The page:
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LETTER TO THE EDITOR: There’s a cap on cheap power
To the editor:
Last week a letter writer in favor of a Whidbey PUD stated that Puget Sound Energy (PSE) purchases electricity at a low wholesale price from the Bonneville Power Administration (BPA) - and then "marks it up to cover their costs plus profit."
That is not correct. Investor owned utilities (IOUs) like PSE do not purchase power from BPA. However, sometime back, the IOUs made the argument that, given that BPA is a government agency, their residential ratepayers should have access to the cheaper BPA power.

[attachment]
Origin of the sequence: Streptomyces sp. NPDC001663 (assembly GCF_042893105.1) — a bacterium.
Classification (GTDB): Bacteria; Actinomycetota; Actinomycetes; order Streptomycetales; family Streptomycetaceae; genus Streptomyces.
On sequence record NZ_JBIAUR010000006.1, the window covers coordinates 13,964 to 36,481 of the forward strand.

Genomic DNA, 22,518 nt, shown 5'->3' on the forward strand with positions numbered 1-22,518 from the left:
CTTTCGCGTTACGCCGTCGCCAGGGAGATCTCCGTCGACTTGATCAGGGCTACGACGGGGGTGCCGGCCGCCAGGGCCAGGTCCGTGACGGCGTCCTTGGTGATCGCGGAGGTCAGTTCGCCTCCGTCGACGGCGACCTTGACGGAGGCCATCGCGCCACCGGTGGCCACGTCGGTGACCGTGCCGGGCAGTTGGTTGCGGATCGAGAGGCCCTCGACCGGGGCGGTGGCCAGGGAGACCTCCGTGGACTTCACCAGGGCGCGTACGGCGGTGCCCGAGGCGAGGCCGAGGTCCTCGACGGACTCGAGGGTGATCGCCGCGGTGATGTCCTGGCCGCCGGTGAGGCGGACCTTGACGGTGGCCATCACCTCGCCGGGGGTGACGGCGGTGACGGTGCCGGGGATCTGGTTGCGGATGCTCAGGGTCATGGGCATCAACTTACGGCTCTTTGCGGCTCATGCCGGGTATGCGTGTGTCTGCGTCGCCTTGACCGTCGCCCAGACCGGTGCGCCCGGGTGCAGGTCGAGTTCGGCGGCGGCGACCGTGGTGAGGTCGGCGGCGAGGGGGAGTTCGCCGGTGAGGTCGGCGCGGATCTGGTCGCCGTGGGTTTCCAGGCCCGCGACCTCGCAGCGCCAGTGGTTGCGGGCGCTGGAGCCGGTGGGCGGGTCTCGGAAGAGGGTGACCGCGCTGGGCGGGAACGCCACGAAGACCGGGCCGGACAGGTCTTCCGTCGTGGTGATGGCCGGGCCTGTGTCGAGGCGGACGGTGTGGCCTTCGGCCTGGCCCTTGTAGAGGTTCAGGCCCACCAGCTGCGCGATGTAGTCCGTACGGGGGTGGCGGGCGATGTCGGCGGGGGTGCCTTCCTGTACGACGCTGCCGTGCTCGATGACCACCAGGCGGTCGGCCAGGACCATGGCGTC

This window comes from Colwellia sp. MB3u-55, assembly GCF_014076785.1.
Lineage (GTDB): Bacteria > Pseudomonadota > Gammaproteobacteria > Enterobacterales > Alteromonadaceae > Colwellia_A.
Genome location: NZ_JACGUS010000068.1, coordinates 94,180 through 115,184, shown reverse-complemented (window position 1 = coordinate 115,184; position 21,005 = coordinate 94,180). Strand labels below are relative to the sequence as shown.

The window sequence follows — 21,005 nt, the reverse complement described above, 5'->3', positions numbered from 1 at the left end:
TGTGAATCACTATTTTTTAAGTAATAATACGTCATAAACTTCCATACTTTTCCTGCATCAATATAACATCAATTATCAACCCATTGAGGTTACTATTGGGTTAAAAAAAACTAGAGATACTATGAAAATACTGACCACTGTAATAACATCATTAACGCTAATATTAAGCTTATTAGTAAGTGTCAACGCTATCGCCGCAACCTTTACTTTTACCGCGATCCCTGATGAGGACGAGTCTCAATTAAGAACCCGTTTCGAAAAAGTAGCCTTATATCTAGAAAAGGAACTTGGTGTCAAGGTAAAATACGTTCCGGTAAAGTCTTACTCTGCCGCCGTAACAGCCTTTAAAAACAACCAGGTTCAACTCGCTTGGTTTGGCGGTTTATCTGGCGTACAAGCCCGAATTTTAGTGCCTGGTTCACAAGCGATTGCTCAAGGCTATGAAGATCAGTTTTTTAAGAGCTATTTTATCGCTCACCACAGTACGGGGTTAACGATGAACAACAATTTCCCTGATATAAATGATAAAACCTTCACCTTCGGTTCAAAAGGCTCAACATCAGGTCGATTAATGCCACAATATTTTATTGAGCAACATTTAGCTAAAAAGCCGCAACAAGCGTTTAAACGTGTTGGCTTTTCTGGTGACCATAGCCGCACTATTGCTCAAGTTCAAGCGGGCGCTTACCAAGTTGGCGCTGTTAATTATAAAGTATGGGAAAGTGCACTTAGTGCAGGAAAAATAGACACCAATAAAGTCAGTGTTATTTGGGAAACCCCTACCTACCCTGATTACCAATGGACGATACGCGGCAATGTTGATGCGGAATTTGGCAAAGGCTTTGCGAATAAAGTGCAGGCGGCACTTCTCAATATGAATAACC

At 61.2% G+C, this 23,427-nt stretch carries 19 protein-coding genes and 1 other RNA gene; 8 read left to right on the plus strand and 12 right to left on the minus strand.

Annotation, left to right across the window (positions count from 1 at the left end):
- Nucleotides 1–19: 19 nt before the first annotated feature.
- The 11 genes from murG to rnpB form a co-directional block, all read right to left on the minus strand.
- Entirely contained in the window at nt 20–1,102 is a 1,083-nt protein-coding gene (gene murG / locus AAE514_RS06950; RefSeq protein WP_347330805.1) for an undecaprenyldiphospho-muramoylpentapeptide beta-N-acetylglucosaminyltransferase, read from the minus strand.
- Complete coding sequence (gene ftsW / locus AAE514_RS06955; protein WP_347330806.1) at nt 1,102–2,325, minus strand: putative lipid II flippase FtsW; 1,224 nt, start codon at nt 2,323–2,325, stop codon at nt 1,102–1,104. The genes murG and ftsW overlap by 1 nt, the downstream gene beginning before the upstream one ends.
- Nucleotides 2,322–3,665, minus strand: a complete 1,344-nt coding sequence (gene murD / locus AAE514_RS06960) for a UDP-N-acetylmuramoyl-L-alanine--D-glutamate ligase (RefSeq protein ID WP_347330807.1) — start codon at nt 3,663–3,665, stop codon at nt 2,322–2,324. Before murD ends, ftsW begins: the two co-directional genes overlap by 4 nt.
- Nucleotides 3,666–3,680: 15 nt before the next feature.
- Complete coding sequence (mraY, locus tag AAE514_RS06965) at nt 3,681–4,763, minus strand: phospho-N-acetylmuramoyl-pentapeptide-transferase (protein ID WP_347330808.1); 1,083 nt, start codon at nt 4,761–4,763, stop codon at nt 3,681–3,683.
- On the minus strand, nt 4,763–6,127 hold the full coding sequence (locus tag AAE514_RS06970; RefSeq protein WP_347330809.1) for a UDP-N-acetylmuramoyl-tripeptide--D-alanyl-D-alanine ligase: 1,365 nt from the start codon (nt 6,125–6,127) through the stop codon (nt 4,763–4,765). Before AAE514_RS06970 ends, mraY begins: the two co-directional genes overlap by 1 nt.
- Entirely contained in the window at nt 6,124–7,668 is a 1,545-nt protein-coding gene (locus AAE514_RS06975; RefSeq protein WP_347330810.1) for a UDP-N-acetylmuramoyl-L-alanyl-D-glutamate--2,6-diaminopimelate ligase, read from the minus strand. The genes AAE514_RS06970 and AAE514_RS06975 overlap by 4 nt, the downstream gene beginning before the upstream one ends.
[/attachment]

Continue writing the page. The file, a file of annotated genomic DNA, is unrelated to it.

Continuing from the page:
As a result, an arrangement for a small rate break was negotiated - which you'll see on your PSE electric bills as the "residential exchange rate." That rate benefit is the object of litigation by the region's public utilities.
Another important clarification: There is only a small amount of cheap BPA power available to new PUDs in the region and it is capped at 210 average megawatts. That amount of low cost electricity has to be shared among all new public utilities in Washington, Idaho, Oregon and Western Montana. The more new public utilities there are, the less each gets. (For context, Oak Harbor uses about 50 average megawatts a year.)